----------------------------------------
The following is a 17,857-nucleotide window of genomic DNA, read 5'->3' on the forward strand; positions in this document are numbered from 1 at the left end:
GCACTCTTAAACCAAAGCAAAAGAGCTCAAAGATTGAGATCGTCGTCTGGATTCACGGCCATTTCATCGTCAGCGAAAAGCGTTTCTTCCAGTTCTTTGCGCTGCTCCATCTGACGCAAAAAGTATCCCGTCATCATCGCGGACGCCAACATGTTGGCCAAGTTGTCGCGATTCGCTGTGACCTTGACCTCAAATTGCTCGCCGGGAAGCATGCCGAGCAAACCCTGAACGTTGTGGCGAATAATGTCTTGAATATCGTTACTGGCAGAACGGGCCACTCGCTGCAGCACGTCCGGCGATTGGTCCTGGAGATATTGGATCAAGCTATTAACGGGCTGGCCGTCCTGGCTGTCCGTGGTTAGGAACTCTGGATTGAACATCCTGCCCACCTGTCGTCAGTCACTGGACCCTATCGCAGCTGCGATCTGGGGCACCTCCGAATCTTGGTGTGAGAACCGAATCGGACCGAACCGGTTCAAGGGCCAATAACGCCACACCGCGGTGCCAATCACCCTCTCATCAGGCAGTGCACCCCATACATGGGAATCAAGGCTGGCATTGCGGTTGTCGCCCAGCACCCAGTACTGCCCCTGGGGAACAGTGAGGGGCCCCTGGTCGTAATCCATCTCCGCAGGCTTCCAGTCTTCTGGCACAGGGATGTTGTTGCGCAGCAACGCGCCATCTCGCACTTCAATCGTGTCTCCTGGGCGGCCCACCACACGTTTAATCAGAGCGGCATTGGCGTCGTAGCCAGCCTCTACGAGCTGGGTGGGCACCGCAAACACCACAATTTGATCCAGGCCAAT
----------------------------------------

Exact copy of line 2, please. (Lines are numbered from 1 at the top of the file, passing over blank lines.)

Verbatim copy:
GCACTCTTAAACCAAAGCAAAAGAGCTCAAAGATTGAGATCGTCGTCTGGATTCACGGCCATTTCATCGTCAGCGAAAAGCGTTTCTTCCAGTTCTTTGCGCTGCTCCATCTGACGCAAAAAGTATCCCGTCATCATCGCGGACGCCAACATGTTGGCCAAGTTGTCGCGATTCGCTGTGACCTTGACCTCAAATTGCTCGCCGGGAAGCATGCCGAGCAAACCCTGAACGTTGTGGCGAATAATGTCTTGAATATCGTTACTGGCAGAACGGGCCACTCGCTGCAGCACGTCCGGCGATTGGTCCTGGAGATATTGGATCAAGCTATTAACGGGCTGGCCGTCCTGGCTGTCCGTGGTTAGGAACTCTGGATTGAACATCCTGCCCACCTGTCGTCAGTCACTGGACCCTATCGCAGCTGCGATCTGGGGCACCTCCGAATCTTGGTGTGAGAACCGAATCGGACCGAACCGGTTCAAGGGCCAATAACGCCACACCGCGGTGCCAATCACCCTCTCATCAGGCAGTGCACCCCATACATGGGAATCAAGGCTGGCATTGCGGTTGTCGCCCAGCACCCAGTACTGCCCCTGGGGAACAGTGAGGGGCCCCTGGTCGTAATCCATCTCCGCAGGCTTCCAGTCTTCTGGCACAGGGATGTTGTTGCGCAGCAACGCGCCATCTCGCACTTCAATCGTGTCTCCTGGGCGGCCCACCACACGTTTAATCAGAGCGGCATTGGCGTCGTAGCCAGCCTCTACGAGCTGGGTGGGCACCGCAAACACCACAATTTGATCCAGGCCAAT